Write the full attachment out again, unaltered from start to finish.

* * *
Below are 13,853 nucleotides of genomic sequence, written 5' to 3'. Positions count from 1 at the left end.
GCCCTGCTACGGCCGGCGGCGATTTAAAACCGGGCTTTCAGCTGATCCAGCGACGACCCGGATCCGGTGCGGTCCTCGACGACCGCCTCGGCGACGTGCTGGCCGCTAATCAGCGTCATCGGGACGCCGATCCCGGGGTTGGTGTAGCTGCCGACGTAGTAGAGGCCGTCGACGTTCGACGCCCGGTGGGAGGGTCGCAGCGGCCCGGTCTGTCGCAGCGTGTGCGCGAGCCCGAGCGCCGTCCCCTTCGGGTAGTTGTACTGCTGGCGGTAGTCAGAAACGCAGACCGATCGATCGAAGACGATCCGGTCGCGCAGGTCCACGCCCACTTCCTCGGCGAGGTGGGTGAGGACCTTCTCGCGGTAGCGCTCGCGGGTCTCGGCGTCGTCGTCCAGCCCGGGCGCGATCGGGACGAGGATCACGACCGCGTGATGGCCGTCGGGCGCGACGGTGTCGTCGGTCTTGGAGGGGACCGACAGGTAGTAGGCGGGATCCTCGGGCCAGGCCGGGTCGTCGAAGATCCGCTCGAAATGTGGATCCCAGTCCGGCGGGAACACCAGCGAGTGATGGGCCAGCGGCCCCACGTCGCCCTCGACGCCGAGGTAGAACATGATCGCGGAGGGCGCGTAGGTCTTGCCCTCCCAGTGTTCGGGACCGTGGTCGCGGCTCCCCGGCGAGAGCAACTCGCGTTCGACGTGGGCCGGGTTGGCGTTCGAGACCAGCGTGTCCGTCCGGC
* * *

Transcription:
Below are 13,853 nucleotides of genomic sequence, written 5' to 3'. Positions count from 1 at the left end.
GCCCTGCTACGGCCGGCGGCGATTTAAAACCGGGCTTTCAGCTGATCCAGCGACGACCCGGATCCGGTGCGGTCCTCGACGACCGCCTCGGCGACGTGCTGGCCGCTAATCAGCGTCATCGGGACGCCGATCCCGGGGTTGGTGTAGCTGCCGACGTAGTAGAGGCCGTCGACGTTCGACGCCCGGTGGGAGGGTCGCAGCGGCCCGGTCTGTCGCAGCGTGTGCGCGAGCCCGAGCGCCGTCCCCTTCGGGTAGTTGTACTGCTGGCGGTAGTCAGAAACGCAGACCGATCGATCGAAGACGATCCGGTCGCGCAGGTCCACGCCCACTTCCTCGGCGAGGTGGGTGAGGACCTTCTCGCGGTAGCGCTCGCGGGTCTCGGCGTCGTCGTCCAGCCCGGGCGCGATCGGGACGAGGATCACGACCGCGTGATGGCCGTCGGGCGCGACGGTGTCGTCGGTCTTGGAGGGGACCGACAGGTAGTAGGCGGGATCCTCGGGCCAGGCCGGGTCGTCGAAGATCCGCTCGAAATGTGGATCCCAGTCCGGCGGGAACACCAGCGAGTGATGGGCCAGCGGCCCCACGTCGCCCTCGACGCCGAGGTAGAACATGATCGCGGAGGGCGCGTAGGTCTTGCCCTCCCAGTGTTCGGGACCGTGGTCGCGGCTCCCCGGCGAGAGCAACTCGCGTTCGACGTGGGCCGGGTTGGCGTTCGAGACCAGCGTGTCCGTCCGGC